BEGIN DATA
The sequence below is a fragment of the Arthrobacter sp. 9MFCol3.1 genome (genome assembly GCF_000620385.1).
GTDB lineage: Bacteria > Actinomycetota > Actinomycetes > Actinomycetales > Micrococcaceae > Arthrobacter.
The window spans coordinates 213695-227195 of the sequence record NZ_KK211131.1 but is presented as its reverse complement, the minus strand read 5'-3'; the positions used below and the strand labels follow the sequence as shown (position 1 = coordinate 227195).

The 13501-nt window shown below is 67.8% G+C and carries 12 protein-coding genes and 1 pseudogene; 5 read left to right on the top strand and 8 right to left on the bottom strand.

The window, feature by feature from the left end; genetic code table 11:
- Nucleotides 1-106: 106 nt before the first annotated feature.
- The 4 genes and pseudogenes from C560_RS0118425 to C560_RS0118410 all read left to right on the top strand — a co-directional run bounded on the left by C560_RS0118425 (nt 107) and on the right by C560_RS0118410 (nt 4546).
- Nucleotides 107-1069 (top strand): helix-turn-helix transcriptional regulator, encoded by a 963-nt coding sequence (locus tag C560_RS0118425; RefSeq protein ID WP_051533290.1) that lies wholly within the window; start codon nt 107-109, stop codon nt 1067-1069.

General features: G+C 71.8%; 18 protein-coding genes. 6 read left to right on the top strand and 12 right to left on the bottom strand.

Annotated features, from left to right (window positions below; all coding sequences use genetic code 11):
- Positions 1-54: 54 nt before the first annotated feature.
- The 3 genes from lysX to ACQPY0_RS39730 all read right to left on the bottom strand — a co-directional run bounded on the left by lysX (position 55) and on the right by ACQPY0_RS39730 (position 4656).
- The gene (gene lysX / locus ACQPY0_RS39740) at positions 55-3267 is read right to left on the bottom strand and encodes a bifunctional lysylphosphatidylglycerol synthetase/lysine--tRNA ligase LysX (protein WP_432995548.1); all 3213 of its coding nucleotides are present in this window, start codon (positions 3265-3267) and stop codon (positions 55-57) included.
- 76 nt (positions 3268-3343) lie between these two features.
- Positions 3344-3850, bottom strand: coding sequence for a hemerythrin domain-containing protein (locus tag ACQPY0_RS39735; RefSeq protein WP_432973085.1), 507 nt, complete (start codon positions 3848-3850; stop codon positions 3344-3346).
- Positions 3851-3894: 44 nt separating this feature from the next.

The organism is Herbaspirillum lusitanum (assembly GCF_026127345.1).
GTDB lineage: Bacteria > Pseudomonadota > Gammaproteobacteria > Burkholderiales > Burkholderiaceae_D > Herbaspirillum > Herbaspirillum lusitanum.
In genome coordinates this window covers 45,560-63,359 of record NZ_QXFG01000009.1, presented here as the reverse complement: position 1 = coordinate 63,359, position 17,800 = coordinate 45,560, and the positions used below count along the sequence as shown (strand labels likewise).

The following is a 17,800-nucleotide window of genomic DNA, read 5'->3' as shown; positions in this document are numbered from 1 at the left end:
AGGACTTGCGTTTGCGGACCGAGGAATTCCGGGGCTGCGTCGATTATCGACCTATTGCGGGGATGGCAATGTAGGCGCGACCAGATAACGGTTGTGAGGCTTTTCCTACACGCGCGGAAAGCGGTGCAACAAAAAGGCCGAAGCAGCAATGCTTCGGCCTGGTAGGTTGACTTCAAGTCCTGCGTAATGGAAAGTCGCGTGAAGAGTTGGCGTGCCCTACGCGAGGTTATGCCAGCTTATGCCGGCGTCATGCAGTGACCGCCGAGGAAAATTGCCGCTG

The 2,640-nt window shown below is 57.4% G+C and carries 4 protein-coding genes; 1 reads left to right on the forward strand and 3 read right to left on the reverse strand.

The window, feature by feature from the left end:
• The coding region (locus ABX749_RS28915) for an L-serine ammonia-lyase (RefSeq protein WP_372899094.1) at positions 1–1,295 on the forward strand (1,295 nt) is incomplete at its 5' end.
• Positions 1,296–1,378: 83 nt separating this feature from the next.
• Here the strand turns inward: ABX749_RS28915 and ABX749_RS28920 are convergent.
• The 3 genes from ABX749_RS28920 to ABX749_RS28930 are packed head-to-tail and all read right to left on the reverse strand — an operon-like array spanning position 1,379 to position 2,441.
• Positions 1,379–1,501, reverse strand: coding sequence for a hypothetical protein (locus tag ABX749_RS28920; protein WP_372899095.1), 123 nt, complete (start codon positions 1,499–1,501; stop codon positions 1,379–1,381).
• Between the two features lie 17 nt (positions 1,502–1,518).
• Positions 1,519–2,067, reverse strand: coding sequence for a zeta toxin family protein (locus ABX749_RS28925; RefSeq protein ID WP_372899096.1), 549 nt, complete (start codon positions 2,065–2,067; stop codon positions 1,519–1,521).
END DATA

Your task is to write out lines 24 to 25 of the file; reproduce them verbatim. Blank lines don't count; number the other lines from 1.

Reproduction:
• The coding region (locus ABX749_RS28915) for an L-serine ammonia-lyase (RefSeq protein WP_372899094.1) at positions 1–1,295 on the forward strand (1,295 nt) is incomplete at its 5' end.
• Positions 1,296–1,378: 83 nt separating this feature from the next.